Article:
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Study shows: Language exercises can be effective and fun

If you have trained with NeuroNation exercises before, you may have come across our language exercises such as ‘Dictionary’, ‘Password’, ‘Eloquence’, and ‘Word Craft’. These exercises are guaranteed to be fun, but how effective are they in training your language skills? 

Our users know that training with NeuroNation is fun and effective. They particularly enjoy training with our language exercises. Premium-members have access to a total of seven language exercises, which they thoroughly train with. What makes them so exciting is that they allow the user to be creative and versatile. In most of these exercises, the goal is to come up with as many words as possible with very little restrictions.

Influence on verbal fluency

But fun alone doesn’t make a brain great. The effectiveness of each exercise is even more important. Does regular training with our language exercises lead to substantial benefits? Bianca Spelter of the University of Applied Sciences in Bochum, Germany, set out to examine this in her Bachelor Thesis. She wanted to find out, whether training with a selection of NeuroNation’s language exercises would increase verbal fluency (our ability to find the right words in the right situation). An individual’s verbal fluency is measured with several different categories (see below).

Age-related performance decline

Normally, verbal fluency declines as we get older. This makes the opportunity to increase verbal fluency particularly relevant to elderly people [1]. Therefore, participants who were chosen for this study were all aged 70 or more. Since this is a so-called pilot study – meaning it is the first examination of this type – it was only conducted with four participants. In total, training lasted for three weeks, during which participants trained three times a week for 20 minutes with the exercises ‘Eloquence’, ‘Password‘, ‘Scrambled Words‘, and ‘Word Craft‘.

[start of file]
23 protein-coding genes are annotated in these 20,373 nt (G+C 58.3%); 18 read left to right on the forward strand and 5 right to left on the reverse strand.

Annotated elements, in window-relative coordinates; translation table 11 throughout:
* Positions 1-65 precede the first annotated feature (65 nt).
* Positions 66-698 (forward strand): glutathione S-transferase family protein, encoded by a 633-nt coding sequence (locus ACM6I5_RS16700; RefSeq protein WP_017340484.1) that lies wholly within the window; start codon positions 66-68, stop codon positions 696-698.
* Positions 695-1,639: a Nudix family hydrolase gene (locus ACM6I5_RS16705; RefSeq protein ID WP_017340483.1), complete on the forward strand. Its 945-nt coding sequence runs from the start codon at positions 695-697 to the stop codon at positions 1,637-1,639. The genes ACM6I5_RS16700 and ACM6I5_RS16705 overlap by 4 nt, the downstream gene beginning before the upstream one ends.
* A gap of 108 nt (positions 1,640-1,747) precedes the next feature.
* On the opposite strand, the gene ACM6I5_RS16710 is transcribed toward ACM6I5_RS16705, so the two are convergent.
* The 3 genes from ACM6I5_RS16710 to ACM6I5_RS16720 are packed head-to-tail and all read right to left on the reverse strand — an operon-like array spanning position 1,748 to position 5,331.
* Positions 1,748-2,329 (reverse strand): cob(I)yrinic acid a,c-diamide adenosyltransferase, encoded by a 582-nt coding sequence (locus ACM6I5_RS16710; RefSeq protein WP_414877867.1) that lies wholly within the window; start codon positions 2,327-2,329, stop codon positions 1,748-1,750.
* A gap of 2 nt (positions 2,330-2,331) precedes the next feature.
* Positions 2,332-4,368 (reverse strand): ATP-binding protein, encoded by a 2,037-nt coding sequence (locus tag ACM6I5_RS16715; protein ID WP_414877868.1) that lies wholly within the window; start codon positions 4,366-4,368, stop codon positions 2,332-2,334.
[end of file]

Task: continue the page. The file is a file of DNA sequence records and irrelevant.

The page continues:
Regensburg Verbal Fluency Test

In the study, the Regensburg Verbal Fluency Test was applied in order to detect the differences in verbal fluency performance before and after training [2]. The test versions used before and after the training were slightly different from each other, so that a performance improvement merely due to repeated training with the same test could be avoided. In the Regensburg Verbal Fluency Test verbal fluency is divided into four different categories. 

Findings: Improved performance in 3 out of 4 categories

In three out of four categories, the results evidently showed improved performance. This was highly visible in two categories and slightly visible in one category. One category displayed a slight performance decline (see chart below). 

Performance development

The four verbal fluency categories

The semantic categories represent the ability to find the appropriate words for certain content-related contexts – for example, how many animal species can a person think of from the animal kingdom. The formal-lexical categories, on the other hand, describe how well a person can name words with certain characteristics, such as words that start with the letter ‘N’.  

Conclusion: Language exercises are fun and effective

The study therefore shows that the NeuroNation language exercises are not only fun and engaging to train with – they are also effective when trained with regularly. Future studies should, however, further examine this effect with a larger number of participants.

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1: Seiferth, N.Y. & Thienel, R. (2013). Exekutive Funktionen. In F. Schneider & G.R. Fink (Hrsg.), Funktionelle MRT in Psychiatrie und Neurologie (S. 359-374). Berlin: Springer-Verlag.

2: Aschenbrenner, S., Tucha, O. & Lange, K. W. (2000). Regensburger Wortflüssigkeits-Test (RWT). Göttingen: Hogrefe Verlag für Psychologie.

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